I've made no secret of the fact that I'm a true amateur when it comes to gun-dog training. In the last 10 months I've learned a hell of a lot, but I'd love to be able to rewind the clock a bit and correct my mistakes--which are legion. No such luck. But if you're just starting out, I asked three highly regarded gun-dog experts the most common mistakes amateur trainers make with their new pups. Here's what they had to say:
My choice would cover those training pointers, flushers, and retrievers. Folks try to train without using birds. It does not work out. Wild birds are better, but pen raised and pigeons will do the job. --Steve Snell, Owner of Gun Dog Supply
Not following through, usually due to lack of knowledge and experience. The dog will act up and the owner will let the dog get away with not complying with a command. They don't know how to get the correction or don't think it will matter. An example would be delivery to hand. Often the dog will drop the bumper or bird on the ground and the handler, not knowing how to get the correction, will pick the bird up themselves rather than teach the pup to put it in their hand. --Pam Kadlec of Just Ducky Kennels and author of Retriever Training For Spaniels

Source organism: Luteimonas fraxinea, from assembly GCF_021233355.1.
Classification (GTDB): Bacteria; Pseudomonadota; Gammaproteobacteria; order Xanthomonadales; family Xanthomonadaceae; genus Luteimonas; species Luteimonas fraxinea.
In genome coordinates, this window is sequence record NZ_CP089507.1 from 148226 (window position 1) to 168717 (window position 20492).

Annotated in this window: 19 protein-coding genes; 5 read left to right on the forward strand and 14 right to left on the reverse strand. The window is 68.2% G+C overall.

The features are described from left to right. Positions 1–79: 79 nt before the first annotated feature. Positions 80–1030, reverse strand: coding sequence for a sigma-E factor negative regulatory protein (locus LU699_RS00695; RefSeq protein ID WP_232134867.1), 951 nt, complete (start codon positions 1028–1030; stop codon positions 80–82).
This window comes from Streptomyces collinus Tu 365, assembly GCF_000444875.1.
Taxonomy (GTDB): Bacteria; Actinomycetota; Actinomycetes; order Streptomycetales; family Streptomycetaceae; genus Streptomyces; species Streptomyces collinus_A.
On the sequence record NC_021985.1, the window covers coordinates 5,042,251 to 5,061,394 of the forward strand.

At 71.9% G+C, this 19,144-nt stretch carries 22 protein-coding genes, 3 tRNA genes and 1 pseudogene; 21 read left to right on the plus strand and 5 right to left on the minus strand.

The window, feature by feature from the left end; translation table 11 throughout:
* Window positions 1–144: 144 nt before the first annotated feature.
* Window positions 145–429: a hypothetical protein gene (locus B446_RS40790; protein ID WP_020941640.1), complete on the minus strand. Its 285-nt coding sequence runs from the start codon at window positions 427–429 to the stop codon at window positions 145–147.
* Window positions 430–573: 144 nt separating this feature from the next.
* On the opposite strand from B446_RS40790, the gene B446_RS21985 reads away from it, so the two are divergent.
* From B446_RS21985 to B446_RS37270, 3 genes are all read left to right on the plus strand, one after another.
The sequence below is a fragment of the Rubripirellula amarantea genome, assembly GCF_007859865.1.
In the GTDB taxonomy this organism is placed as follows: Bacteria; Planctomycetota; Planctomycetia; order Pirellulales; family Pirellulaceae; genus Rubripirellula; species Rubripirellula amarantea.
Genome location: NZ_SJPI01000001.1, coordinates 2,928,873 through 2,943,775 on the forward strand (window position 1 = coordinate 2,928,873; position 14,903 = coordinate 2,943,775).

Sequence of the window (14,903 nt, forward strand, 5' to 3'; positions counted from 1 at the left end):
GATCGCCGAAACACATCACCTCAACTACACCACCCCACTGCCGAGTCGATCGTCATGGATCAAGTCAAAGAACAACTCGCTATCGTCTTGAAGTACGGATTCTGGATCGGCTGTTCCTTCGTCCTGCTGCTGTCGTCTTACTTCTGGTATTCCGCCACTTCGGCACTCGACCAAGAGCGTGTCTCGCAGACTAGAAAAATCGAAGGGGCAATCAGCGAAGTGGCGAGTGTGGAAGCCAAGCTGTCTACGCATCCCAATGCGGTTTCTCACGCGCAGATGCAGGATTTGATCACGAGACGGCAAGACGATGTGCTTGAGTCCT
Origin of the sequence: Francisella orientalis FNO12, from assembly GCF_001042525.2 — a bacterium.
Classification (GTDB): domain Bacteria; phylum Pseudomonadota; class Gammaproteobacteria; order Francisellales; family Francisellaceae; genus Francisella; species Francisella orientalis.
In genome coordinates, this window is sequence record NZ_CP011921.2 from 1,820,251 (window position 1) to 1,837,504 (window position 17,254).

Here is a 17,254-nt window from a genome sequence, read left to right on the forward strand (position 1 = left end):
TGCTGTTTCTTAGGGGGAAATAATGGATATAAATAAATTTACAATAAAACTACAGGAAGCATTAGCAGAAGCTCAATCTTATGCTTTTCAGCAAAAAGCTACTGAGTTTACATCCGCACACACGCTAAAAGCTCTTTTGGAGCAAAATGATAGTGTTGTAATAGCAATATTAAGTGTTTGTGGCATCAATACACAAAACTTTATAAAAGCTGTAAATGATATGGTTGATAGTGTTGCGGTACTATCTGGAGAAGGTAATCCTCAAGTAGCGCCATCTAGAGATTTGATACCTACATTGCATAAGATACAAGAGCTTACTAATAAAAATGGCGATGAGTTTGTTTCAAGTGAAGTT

Most amateurs don't begin with the end in mind because they're not sure what they want from a dog in two years. There are a number of things they need to decide before they begin training, but one of the most important is what training methodology they want to use? Dogs are creatures of habit and switching from one methodology to another just confuses them. You have to link from one building block to the next. Get focused and be consistent. --Mike Stewart of Wildrose Kennels, home to Ducks Unlimited's mascots, Deke and Drake.
Well, I don't know about you, but I'm pretty much guilty of the above sins. Thank goodness I have a dog that makes me look smarter than I am. Any of you made these same mistakes, or have others that you'd like to add to the list? Let's hear them.